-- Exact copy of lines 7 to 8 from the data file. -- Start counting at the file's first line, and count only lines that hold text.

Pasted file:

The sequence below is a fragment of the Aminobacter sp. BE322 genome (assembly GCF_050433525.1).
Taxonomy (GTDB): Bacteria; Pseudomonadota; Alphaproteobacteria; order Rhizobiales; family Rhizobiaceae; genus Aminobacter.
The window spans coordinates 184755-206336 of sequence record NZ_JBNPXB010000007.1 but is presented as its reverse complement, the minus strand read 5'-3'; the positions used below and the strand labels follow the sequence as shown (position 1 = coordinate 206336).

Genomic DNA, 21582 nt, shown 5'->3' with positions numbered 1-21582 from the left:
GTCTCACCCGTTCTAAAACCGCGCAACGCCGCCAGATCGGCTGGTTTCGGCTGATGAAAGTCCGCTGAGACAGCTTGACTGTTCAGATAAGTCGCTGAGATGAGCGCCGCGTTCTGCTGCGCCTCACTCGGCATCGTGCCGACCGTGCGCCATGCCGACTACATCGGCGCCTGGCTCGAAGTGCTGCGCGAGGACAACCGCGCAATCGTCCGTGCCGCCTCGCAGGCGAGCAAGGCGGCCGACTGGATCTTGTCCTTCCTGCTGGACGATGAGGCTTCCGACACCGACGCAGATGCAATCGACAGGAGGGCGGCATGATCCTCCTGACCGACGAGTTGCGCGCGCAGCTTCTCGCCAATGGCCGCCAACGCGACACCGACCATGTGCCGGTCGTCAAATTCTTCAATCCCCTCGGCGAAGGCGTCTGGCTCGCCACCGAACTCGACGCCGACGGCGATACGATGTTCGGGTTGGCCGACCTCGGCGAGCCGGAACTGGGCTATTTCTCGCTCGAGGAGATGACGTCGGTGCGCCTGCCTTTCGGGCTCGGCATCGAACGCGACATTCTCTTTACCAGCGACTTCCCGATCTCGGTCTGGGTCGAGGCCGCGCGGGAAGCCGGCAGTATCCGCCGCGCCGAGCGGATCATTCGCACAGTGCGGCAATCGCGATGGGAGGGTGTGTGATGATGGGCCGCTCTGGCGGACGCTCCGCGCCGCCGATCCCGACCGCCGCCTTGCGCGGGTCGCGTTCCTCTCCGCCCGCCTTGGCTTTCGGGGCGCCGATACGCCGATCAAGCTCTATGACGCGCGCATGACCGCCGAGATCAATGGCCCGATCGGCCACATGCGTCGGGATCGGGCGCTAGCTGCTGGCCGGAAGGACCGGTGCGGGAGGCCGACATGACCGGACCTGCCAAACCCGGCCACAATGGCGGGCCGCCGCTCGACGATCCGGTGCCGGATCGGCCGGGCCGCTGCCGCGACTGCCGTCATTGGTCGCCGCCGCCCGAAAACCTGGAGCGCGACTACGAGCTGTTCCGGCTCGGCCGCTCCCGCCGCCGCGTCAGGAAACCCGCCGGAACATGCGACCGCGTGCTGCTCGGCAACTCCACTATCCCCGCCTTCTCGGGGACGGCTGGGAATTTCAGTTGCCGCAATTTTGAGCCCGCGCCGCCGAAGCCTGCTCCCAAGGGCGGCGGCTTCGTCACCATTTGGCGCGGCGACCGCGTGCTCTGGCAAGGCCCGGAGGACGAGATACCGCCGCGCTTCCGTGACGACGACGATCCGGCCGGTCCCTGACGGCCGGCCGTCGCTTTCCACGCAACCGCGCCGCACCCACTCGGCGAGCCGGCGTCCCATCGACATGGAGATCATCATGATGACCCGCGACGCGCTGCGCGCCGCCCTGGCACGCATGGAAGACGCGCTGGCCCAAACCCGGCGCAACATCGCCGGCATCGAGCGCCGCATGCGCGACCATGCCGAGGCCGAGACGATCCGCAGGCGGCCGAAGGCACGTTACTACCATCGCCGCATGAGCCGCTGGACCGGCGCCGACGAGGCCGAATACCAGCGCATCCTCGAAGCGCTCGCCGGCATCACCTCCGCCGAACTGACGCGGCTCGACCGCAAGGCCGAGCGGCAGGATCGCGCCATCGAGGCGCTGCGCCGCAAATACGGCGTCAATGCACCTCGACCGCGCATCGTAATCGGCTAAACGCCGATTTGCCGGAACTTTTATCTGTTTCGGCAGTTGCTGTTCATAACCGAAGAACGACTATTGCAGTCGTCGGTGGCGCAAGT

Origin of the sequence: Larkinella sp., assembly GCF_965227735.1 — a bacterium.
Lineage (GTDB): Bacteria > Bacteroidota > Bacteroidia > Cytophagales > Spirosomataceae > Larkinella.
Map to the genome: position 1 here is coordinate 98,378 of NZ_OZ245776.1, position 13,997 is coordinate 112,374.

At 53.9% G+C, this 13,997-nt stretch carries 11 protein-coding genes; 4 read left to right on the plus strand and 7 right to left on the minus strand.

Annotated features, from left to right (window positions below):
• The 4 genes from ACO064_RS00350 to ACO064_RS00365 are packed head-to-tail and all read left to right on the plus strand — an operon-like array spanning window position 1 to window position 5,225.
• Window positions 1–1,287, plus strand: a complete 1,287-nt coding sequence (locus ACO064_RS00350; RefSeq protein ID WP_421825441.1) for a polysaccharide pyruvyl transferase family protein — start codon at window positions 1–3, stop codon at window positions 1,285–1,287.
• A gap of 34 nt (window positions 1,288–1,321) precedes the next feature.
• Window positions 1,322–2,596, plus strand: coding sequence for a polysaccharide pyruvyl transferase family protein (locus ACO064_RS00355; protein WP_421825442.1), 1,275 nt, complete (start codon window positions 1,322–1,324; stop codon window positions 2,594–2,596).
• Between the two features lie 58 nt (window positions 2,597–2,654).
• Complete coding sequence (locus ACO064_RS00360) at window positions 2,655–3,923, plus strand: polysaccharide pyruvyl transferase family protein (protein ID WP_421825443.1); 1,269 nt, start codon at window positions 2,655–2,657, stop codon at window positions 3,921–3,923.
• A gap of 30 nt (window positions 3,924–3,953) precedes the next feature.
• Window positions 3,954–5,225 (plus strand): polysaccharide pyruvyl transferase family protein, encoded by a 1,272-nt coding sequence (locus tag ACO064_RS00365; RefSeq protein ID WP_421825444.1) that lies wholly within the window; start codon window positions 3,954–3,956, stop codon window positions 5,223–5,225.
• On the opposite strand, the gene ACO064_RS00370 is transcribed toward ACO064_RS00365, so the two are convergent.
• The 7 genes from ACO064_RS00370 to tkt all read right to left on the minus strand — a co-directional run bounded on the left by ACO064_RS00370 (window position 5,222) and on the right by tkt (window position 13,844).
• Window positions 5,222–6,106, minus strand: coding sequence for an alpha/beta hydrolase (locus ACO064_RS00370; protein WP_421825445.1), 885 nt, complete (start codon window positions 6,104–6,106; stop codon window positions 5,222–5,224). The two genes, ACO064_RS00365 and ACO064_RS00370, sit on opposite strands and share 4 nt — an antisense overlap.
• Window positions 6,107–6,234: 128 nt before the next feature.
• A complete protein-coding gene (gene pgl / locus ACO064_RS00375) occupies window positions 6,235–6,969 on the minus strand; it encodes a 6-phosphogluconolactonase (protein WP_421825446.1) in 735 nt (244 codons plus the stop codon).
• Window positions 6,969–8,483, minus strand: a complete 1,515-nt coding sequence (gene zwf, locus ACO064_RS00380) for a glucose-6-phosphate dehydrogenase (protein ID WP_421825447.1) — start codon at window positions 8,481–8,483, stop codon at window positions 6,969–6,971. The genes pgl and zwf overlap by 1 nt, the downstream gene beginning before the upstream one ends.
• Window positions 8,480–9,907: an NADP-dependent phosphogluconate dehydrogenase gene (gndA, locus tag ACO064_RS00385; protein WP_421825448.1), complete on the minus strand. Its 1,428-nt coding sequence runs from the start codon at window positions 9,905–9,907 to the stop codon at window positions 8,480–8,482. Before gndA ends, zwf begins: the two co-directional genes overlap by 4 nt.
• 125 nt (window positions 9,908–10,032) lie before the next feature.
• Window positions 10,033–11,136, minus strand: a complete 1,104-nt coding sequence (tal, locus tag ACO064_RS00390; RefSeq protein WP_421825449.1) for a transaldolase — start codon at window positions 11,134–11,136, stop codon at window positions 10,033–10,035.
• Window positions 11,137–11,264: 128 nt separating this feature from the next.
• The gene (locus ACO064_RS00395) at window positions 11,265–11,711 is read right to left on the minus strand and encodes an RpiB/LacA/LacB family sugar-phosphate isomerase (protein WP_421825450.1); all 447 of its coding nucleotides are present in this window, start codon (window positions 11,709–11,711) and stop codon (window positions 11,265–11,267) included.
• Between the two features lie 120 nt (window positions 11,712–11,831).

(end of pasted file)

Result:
Lineage (GTDB): Bacteria > Bacteroidota > Bacteroidia > Cytophagales > Spirosomataceae > Larkinella.
Map to the genome: position 1 here is coordinate 98,378 of NZ_OZ245776.1, position 13,997 is coordinate 112,374.